I used to be a bit of a helicopter parent even before Michael was diagnosed with autism. I was a first time Mom, an anxious character to begin with, and most importantly, I saw that Michael was not developing like the other children around him. He was slow to sit up, crawl, walk and talk, all things related to his developmental delays and later strange behaviors, to his autism. Then I really went a little crazy for awhile. I hovered over him, worked with him to teach him how to play, talk, interact. These were good things and did help over time, along with the wonderful adapted preschool he was going to. But I’ll never forget the word of one of Michael’s first teachers at this school. She saw me helping him put on his shoes and asked me why I was not letting him do it himself. I remember looking at her dumbfounded for a second. Then she said those magical words.
“Joanne, if he didn’t have any delays, would you still be helping him with his shoes at three years old?”
My answer was no, of course.
“Then why are you doing it now? He still needs to learn to be independent. There’s even more reason to not enable him and show him what he’s capable of doing on his own.”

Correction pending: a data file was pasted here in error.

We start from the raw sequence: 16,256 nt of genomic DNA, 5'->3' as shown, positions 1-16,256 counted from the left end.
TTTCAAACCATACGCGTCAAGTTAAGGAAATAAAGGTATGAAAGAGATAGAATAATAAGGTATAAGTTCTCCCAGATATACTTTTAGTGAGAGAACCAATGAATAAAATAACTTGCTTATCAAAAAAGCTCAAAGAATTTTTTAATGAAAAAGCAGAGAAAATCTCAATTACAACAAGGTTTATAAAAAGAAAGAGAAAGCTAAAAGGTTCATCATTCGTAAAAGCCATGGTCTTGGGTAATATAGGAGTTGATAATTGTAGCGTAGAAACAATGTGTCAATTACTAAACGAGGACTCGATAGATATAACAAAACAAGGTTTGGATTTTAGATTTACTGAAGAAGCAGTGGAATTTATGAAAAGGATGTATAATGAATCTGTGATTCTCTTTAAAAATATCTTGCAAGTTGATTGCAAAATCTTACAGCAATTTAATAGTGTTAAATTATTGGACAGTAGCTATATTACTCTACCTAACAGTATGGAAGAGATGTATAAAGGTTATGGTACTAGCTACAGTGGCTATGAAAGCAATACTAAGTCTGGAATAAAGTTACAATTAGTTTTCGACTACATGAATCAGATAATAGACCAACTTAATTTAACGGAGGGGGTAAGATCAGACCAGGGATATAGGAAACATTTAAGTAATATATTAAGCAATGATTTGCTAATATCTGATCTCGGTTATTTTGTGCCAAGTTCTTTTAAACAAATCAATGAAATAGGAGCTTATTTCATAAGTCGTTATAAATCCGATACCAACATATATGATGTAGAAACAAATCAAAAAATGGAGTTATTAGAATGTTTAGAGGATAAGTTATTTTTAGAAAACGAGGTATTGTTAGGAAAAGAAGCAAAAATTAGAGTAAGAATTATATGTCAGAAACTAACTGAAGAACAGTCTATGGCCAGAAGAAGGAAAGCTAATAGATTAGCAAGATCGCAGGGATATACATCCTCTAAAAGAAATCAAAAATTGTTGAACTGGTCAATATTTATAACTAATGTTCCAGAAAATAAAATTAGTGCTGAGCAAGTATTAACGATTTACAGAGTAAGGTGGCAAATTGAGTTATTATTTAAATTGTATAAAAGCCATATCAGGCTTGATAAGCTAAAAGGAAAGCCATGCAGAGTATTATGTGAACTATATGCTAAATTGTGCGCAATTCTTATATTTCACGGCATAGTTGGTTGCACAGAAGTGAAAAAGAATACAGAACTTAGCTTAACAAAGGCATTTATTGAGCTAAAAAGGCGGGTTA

That’s when I realized I was doing to Michael what my Mom had done to me, albeit at a much younger age.
“Don’t treat her like she’s made of glass. She needs to do things for herself and struggle sometimes. That’s how she’ll learn.” My Dad had apparently said those words to my mother when I was two years old or so, and she had repeated the story to me after I had told her of my eye opening experience with Michael’s first preschool teacher.
Needless to say, after that I gave Michael many opportunities to struggle, work and learn on his own, letting him know I was there for him regardless of the outcome. He not only learned to do many things by himself by five years old, but now at eight years old can be heard telling me to leave him alone.
“I can do it Mommy. I’m not a baby.”
Indeed. I learned that the old saying is true. “If you love someone, set them free.”
Truly believing in someone means you love them and let them go at the same time to find their place in the world. It doesn’t matter whether that person is your partner, your child, anyone. Loving someone means letting them make mistakes then learn and grow from them. I have learned that about myself too, and am loving myself along with my victories and failures. The important thing is to get back up again and try.
Exceptional Moms, do you truly let your children fly? If not, it’s time you do. You will be doing them and yourselves a great service. They will learn to trust their instincts and learn from their mistakes, and you will get to experience that pride in them that your parents experienced when you tackled obstacles in your life. They are as capable of doing it as you were, and it’s in the letting go that true love is allowed to continue to grow between the two of you. Until next time.